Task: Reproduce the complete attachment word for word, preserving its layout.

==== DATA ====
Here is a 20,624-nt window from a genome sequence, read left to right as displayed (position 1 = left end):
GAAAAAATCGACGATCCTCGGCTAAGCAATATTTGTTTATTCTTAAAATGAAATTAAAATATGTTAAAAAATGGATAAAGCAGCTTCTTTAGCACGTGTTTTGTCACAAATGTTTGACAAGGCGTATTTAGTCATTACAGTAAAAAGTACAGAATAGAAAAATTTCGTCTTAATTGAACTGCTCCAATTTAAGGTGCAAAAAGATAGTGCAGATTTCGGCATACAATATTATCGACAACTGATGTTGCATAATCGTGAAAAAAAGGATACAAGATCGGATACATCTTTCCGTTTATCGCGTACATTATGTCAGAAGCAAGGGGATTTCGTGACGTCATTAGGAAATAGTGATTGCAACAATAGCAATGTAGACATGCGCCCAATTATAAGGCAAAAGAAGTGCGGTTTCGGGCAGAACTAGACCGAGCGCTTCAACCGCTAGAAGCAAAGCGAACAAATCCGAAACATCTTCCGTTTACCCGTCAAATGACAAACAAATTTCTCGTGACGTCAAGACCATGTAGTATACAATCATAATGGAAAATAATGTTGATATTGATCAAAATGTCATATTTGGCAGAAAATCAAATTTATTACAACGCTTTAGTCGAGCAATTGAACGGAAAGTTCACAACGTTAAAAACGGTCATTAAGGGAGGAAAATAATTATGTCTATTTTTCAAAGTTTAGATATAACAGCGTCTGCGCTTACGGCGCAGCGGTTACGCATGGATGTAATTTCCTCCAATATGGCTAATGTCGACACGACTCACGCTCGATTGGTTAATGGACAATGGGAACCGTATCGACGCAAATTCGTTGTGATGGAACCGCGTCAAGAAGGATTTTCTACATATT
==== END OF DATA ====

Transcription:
Here is a 20,624-nt window from a genome sequence, read left to right as displayed (position 1 = left end):
GAAAAAATCGACGATCCTCGGCTAAGCAATATTTGTTTATTCTTAAAATGAAATTAAAATATGTTAAAAAATGGATAAAGCAGCTTCTTTAGCACGTGTTTTGTCACAAATGTTTGACAAGGCGTATTTAGTCATTACAGTAAAAAGTACAGAATAGAAAAATTTCGTCTTAATTGAACTGCTCCAATTTAAGGTGCAAAAAGATAGTGCAGATTTCGGCATACAATATTATCGACAACTGATGTTGCATAATCGTGAAAAAAAGGATACAAGATCGGATACATCTTTCCGTTTATCGCGTACATTATGTCAGAAGCAAGGGGATTTCGTGACGTCATTAGGAAATAGTGATTGCAACAATAGCAATGTAGACATGCGCCCAATTATAAGGCAAAAGAAGTGCGGTTTCGGGCAGAACTAGACCGAGCGCTTCAACCGCTAGAAGCAAAGCGAACAAATCCGAAACATCTTCCGTTTACCCGTCAAATGACAAACAAATTTCTCGTGACGTCAAGACCATGTAGTATACAATCATAATGGAAAATAATGTTGATATTGATCAAAATGTCATATTTGGCAGAAAATCAAATTTATTACAACGCTTTAGTCGAGCAATTGAACGGAAAGTTCACAACGTTAAAAACGGTCATTAAGGGAGGAAAATAATTATGTCTATTTTTCAAAGTTTAGATATAACAGCGTCTGCGCTTACGGCGCAGCGGTTACGCATGGATGTAATTTCCTCCAATATGGCTAATGTCGACACGACTCACGCTCGATTGGTTAATGGACAATGGGAACCGTATCGACGCAAATTCGTTGTGATGGAACCGCGTCAAGAAGGATTTTCTACATATT